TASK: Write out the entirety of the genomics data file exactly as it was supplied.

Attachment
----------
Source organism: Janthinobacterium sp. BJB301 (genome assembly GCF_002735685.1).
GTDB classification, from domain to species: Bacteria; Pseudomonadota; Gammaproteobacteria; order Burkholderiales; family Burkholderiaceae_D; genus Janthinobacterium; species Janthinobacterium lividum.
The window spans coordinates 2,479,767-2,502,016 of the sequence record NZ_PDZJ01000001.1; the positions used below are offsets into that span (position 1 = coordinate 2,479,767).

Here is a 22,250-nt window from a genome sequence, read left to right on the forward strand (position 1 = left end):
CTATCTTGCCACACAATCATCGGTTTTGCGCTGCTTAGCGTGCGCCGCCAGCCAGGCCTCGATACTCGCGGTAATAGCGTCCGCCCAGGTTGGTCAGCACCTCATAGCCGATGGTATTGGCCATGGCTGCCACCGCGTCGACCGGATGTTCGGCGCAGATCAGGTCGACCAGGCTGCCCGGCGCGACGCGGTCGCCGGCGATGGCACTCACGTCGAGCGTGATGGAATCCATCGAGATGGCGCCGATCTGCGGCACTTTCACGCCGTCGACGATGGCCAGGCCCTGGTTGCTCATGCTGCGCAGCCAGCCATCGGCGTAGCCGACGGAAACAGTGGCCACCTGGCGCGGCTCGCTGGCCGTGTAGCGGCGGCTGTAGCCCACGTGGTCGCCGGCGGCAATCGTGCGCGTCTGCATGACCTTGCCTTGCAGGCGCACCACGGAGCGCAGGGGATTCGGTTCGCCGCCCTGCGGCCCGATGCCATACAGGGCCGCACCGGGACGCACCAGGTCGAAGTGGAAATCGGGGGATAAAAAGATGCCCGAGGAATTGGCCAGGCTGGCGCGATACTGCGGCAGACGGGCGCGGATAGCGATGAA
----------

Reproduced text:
Source organism: Janthinobacterium sp. BJB301 (genome assembly GCF_002735685.1).
GTDB classification, from domain to species: Bacteria; Pseudomonadota; Gammaproteobacteria; order Burkholderiales; family Burkholderiaceae_D; genus Janthinobacterium; species Janthinobacterium lividum.
The window spans coordinates 2,479,767-2,502,016 of the sequence record NZ_PDZJ01000001.1; the positions used below are offsets into that span (position 1 = coordinate 2,479,767).

Here is a 22,250-nt window from a genome sequence, read left to right on the forward strand (position 1 = left end):
CTATCTTGCCACACAATCATCGGTTTTGCGCTGCTTAGCGTGCGCCGCCAGCCAGGCCTCGATACTCGCGGTAATAGCGTCCGCCCAGGTTGGTCAGCACCTCATAGCCGATGGTATTGGCCATGGCTGCCACCGCGTCGACCGGATGTTCGGCGCAGATCAGGTCGACCAGGCTGCCCGGCGCGACGCGGTCGCCGGCGATGGCACTCACGTCGAGCGTGATGGAATCCATCGAGATGGCGCCGATCTGCGGCACTTTCACGCCGTCGACGATGGCCAGGCCCTGGTTGCTCATGCTGCGCAGCCAGCCATCGGCGTAGCCGACGGAAACAGTGGCCACCTGGCGCGGCTCGCTGGCCGTGTAGCGGCGGCTGTAGCCCACGTGGTCGCCGGCGGCAATCGTGCGCGTCTGCATGACCTTGCCTTGCAGGCGCACCACGGAGCGCAGGGGATTCGGTTCGCCGCCCTGCGGCCCGATGCCATACAGGGCCGCACCGGGACGCACCAGGTCGAAGTGGAAATCGGGGGATAAAAAGATGCCCGAGGAATTGGCCAGGCTGGCGCGATACTGCGGCAGACGGGCGCGGATAGCGATGAA